David Vale, Rick van Mook and Caco Teixiera’s site pioneered interactive panoramic audio.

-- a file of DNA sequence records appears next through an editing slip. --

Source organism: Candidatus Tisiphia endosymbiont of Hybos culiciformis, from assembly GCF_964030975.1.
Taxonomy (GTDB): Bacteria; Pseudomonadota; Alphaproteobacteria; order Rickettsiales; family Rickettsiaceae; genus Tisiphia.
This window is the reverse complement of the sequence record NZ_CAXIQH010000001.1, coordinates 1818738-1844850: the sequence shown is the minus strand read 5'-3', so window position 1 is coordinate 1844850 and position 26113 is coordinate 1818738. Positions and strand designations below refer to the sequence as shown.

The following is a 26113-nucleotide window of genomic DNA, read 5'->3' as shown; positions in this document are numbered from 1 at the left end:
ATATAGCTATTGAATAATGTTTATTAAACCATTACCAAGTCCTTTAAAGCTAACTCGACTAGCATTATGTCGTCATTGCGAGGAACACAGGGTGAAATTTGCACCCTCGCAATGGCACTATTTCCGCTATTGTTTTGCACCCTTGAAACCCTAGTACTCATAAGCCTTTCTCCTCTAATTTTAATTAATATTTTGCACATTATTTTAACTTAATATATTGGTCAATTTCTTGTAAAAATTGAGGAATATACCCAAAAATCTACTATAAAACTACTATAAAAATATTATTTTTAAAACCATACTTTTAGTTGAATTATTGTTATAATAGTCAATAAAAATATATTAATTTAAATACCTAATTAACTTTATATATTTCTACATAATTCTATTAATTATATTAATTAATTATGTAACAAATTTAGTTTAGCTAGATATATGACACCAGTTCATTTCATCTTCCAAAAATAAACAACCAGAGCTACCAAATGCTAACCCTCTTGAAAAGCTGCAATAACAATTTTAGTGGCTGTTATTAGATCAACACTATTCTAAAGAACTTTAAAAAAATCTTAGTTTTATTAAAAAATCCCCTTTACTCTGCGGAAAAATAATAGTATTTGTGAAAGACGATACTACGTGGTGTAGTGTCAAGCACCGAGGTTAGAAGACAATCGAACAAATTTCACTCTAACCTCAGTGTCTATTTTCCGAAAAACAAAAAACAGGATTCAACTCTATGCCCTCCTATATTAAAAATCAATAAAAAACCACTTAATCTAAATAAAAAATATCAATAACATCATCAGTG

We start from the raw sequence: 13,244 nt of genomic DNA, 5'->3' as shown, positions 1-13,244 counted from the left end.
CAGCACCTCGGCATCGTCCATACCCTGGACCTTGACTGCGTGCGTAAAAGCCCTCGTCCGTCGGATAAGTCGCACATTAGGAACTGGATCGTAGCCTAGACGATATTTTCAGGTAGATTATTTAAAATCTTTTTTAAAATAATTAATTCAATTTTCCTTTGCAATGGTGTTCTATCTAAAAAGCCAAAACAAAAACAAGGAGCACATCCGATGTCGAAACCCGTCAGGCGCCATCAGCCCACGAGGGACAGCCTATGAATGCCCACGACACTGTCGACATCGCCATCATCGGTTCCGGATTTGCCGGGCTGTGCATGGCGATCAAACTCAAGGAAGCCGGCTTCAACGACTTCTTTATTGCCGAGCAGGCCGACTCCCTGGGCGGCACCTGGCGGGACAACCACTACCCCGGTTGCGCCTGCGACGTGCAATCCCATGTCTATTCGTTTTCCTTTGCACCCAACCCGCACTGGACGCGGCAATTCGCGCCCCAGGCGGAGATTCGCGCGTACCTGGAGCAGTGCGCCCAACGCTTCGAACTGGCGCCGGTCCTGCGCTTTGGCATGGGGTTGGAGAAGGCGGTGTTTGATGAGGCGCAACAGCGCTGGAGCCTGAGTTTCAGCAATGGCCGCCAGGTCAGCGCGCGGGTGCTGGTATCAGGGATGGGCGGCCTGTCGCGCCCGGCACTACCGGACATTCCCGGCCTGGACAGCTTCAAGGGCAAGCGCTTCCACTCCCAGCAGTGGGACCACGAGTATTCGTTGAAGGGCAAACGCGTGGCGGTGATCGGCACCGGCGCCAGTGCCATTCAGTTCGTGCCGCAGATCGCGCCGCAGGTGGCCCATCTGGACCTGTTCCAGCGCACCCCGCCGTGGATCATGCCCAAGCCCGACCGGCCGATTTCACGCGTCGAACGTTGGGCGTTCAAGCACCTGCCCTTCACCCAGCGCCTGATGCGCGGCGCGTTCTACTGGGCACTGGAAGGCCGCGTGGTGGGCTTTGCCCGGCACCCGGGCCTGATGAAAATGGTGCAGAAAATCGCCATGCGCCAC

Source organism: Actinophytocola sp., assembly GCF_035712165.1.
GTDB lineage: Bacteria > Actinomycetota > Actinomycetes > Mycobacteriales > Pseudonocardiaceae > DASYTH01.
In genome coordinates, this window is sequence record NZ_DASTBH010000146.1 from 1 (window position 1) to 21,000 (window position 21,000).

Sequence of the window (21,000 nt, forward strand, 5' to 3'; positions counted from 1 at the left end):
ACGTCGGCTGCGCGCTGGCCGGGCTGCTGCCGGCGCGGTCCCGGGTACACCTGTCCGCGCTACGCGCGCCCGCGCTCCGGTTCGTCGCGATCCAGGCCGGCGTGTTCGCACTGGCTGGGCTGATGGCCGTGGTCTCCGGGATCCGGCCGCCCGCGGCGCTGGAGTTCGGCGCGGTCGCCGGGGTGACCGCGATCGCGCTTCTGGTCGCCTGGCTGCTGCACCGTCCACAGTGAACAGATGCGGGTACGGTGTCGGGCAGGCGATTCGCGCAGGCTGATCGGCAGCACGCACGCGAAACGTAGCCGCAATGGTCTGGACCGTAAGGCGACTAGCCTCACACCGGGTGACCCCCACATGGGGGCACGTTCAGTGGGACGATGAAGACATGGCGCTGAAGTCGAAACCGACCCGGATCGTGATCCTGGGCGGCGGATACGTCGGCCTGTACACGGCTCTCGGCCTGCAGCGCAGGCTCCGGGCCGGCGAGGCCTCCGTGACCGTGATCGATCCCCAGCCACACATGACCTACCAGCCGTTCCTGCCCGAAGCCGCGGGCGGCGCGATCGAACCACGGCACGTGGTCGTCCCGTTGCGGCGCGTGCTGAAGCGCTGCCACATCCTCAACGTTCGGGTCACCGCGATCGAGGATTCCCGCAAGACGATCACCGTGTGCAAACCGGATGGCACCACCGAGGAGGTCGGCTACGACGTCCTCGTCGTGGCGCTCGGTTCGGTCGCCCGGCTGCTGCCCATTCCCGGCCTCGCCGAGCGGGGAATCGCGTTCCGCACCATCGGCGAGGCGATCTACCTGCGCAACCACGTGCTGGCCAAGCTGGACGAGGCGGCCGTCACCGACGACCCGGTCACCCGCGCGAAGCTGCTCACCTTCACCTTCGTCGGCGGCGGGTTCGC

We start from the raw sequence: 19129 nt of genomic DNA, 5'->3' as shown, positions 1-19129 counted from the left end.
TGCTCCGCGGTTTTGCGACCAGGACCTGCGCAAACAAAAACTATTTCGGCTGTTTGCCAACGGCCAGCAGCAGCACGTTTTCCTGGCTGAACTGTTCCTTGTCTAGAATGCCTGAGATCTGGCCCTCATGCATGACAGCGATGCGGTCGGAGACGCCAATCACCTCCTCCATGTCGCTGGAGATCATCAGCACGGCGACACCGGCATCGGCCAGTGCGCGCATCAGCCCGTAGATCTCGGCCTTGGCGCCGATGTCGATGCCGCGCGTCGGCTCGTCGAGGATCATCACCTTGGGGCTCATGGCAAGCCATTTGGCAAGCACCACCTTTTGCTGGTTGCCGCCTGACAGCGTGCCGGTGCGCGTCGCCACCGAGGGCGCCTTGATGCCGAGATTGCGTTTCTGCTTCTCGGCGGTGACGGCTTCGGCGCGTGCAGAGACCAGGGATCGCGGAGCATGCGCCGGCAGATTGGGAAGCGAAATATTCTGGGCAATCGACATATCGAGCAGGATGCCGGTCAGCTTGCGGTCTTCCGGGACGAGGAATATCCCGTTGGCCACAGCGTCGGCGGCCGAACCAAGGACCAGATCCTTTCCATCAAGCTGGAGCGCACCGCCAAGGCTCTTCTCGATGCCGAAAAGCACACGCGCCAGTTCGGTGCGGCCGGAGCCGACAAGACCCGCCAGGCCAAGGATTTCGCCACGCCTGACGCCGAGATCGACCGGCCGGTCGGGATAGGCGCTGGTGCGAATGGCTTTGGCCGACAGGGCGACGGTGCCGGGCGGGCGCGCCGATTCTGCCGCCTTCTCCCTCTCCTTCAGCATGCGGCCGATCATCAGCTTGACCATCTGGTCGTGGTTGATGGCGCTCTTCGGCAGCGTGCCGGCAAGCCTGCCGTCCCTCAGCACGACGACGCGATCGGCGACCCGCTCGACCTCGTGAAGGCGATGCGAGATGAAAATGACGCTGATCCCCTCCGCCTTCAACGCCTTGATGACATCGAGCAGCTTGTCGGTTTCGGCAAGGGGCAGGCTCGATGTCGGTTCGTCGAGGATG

Although Google Street View map technologies have enabled internet users to plop themselves on any street around the world and get a visual sense of a place, they can't hear the trickle of a fountain, the melody of a busking musician or the honking of a departing ferryboat. Sound City Project aims to rectify that. The yearlong passion project of Firstborn associate creative director David Vale, Sound City is powered by a custom-made audio tool that Vale and his two co-creators devised. The so-called “soundhead,” made from a 3-D printer, records 360 degrees of audio from a Zoom H6 recorder connected to four Countryman B3 omnidirectional microphones—adorned with plastic ears. On the website, the 3-D sound is paired with panoramic photos from landmarks in six different cities, including New York City; San Francisco; Bergen, Flam and Oslo, Norway; and Stockholm, Sweden. When a user explores the panoramic photo, the audio track also changes to reflect the direction of the viewer. Each recording site was handpicked for its aural interest. “We wanted more than just the ‘urban’ white noise that you would expect,” Vale says. “Users can experience a range of sounds, from Times Square on a weekend to a moving train in the middle of a small village in Norway.” To ease the loading time on such complex audio files, Vale and his team chopped the files into five parts and loaded them one by one, then stitched them together with the Web Audio API. Each city features eight photo-and-audio panoramas. The site garnered almost 500,000 pageviews in its first month. “It was great to see everyone talking about their favorite locations and their reasons why,” Vale says.